Share story

TAIPEI, Taiwan (AP) — As Taiwan becomes a contentious issue between China and U.S. President-elect Donald Trump, Taiwanese are hoping it will lead to closer ties with Washington but are wary of becoming a bargaining chip between the world’s two largest economies.

Trump’s Dec. 2 phone call with Taiwanese President Tsai Ing-wen raised expectations that he will upgrade relations with the self-governing island with which Washington has only had unofficial ties since recognizing the Communist government on the Chinese mainland in 1979. Trump followed up the call with tweets and comments criticizing Chinese trade and foreign policy, stoking speculation about a major change in American policy toward the nearly 70-year-old regional rivalry.

But the euphoria has been tempered by worry about what might happen to Taiwan if Trump uses it to press Beijing on trade, China’s territorial expansion in the South China Sea or its ties with North Korea.

“On the surface, it looks like this means America is getting closer to Taiwan,” said Jonathan Wang, a civil engineering student at National Taiwan University in Taipei.

“But Trump is a businessman, so he has own considerations,” Wang said. “If Taiwan becomes a bargaining chip in negotiations with China … (Trump) might give up the goodwill.”

The mix of excitement and fear poses a tricky challenge for Taiwan’s government. Despite being shunned by Beijing for her pro-independence stance, Tsai has repeated over the past two weeks that she values ties with both China and the U.S.

China and Taiwan separated during a civil war in 1949 and Beijing continues to view the island as its territory, to be unified with by force if deemed necessary.

China suspended dialogue with Tsai’s government shortly after her inauguration over her refusal to endorse its principle that the two sides are part of a single Chinese nation.

China already uses its diplomatic and economic heft to prevent Taiwan from making formal contacts with most other countries or joining international organizations such as the United Nations that require statehood as a prerequisite.

Since Tsai’s May inauguration, Beijing has sought to increase the pressure by discouraging Chinese tourists from visiting Taiwan and blocking its participation in some international forums. As a further step, China could use its influence to win away Taiwan’s remaining 22 diplomatic allies.

An indication of Trump’s approach to the issue may come as soon as next month when Tsai is due to transit in the U.S. on her way to visiting allies in Central America. A Taiwanese foreign ministry official declined to say whether Tsai might meet Trump transition team members during the transit stop, something that has been hinted at by both sides.

Many Taiwanese expect a new relationship with Washington to bring economic advantages for their export-dependent half trillion-dollar economy, long-term access to senior U.S. officials and more sales of advanced U.S. weapons to defend against China.

Washington has been Taipei’s staunchest ally and chief arms supplier since the break in diplomatic ties, despite occasional protests from Beijing. The United States approved a $6.4 billion arms package for Taiwan in 2010 and a $1.83 billion one in 2015.

“Trump is a businessman, and he always thinks about making money so he’s probably thinking of Taiwan as a good source of buying U.S. arms in the future,” said Shane Lee, a political scientist at Chang Jung Christian University in Taiwan.

Taiwan could also use stronger U.S. relations to build confidence in negotiating with China, said Lai I-chung, the former head of China policy for Tsai’s political party.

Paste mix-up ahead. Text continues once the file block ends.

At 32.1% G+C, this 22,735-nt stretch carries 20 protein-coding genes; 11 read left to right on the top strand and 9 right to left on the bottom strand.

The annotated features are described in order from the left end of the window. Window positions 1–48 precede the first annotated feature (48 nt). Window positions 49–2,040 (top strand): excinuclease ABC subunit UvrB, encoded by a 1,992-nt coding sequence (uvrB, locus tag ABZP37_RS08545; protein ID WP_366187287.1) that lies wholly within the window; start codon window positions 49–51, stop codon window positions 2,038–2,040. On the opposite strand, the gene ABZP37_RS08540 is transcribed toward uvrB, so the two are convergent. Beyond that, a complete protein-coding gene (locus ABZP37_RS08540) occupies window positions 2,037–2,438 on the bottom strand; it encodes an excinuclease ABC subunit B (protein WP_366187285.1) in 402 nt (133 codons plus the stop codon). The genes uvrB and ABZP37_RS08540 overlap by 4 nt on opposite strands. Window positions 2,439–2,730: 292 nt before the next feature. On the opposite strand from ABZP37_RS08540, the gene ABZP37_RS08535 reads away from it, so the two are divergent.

Regardless of the outcome, the Taiwanese public has warmed to Trump following his outreach to the island’s government, said Lee Chun-yi, a legislator from a southern Taiwan city where distrust of China runs high.

“Before the election people were kind of down on Trump, and now they’re really keen on him,” Lee said. “The public sees Taiwan as a sovereign country. We hope there can be more contact.”

A stronger relationship with the United States could help Taiwan make contacts in India and countries in Southeast Asia, part of Tsai’s strategy of reducing economic reliance on mainland China, said Douglas Hsu, deputy director-general of North American affairs with the foreign ministry.

Yet people on the island are also bracing themselves for a backlash from Beijing or some form of a grand bargain between China and the U.S., analysts say. Taiwanese have long been inured to Beijing’s hostility and the international isolation it seeks to impose.

“Most of my colleagues are really, really worried about that, because Taiwan would serve as a pawn between major powers,” said Nathan Liu, an international affairs and diplomacy professor at Ming Chuan University in Taiwan.

The major risk, Liu says, is that Trump might trade support for Taiwan to gain economic concessions from the mainland. “Taiwan will be virtually abandoned by the United States because it’s that bargaining chip,” he said.

China considers recognition of Taiwan to be non-negotiable and lodged a diplomatic protest after the Trump-Tsai phone call. Faced with Beijing’s hard-line position, some Taiwanese question whether Trump has the diplomatic chops to negotiate the tricky trilateral relationship.

“Trump is an economic success but on politics he lacks the foresight of (Hillary) Clinton,” said retired Taiwanese high school teacher Chao Chiu-chin, referring to Trump’s Democratic Party rival and former U.S. secretary of state. “We can’t predict. But Trump is strong and (Chinese President) Xi Jinping is strong. That won’t be good for the experience of Taiwan.”

Ultimately, Trump’s approach is seen as shaking up established U.S. policy toward Taiwan, for better or for worse.

“This is a crisis as well as an opportunity,” Taiwan legislator Lo Chih-cheng said.